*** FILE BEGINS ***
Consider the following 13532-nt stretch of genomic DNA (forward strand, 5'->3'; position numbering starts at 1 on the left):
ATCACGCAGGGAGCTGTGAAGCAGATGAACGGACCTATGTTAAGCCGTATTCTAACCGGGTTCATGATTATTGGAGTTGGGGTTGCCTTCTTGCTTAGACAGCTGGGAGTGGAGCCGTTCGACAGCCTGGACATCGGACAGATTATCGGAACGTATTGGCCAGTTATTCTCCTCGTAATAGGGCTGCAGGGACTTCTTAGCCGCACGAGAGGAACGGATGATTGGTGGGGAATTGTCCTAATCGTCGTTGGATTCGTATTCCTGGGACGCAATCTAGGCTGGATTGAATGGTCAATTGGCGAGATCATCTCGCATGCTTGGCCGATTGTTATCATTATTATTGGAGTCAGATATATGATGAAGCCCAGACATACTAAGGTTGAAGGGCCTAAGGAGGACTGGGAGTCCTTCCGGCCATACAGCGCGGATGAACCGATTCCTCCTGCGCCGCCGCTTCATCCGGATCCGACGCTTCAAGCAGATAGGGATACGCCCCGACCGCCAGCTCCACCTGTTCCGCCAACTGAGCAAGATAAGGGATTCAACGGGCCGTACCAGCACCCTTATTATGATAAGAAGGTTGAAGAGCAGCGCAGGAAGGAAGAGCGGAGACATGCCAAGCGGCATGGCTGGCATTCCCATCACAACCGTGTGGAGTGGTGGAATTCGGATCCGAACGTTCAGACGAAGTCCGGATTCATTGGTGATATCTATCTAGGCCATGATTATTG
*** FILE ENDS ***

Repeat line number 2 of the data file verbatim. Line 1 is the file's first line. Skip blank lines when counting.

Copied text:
ATCACGCAGGGAGCTGTGAAGCAGATGAACGGACCTATGTTAAGCCGTATTCTAACCGGGTTCATGATTATTGGAGTTGGGGTTGCCTTCTTGCTTAGACAGCTGGGAGTGGAGCCGTTCGACAGCCTGGACATCGGACAGATTATCGGAACGTATTGGCCAGTTATTCTCCTCGTAATAGGGCTGCAGGGACTTCTTAGCCGCACGAGAGGAACGGATGATTGGTGGGGAATTGTCCTAATCGTCGTTGGATTCGTATTCCTGGGACGCAATCTAGGCTGGATTGAATGGTCAATTGGCGAGATCATCTCGCATGCTTGGCCGATTGTTATCATTATTATTGGAGTCAGATATATGATGAAGCCCAGACATACTAAGGTTGAAGGGCCTAAGGAGGACTGGGAGTCCTTCCGGCCATACAGCGCGGATGAACCGATTCCTCCTGCGCCGCCGCTTCATCCGGATCCGACGCTTCAAGCAGATAGGGATACGCCCCGACCGCCAGCTCCACCTGTTCCGCCAACTGAGCAAGATAAGGGATTCAACGGGCCGTACCAGCACCCTTATTATGATAAGAAGGTTGAAGAGCAGCGCAGGAAGGAAGAGCGGAGACATGCCAAGCGGCATGGCTGGCATTCCCATCACAACCGTGTGGAGTGGTGGAATTCGGATCCGAACGTTCAGACGAAGTCCGGATTCATTGGTGATATCTATCTAGGCCATGATTATTG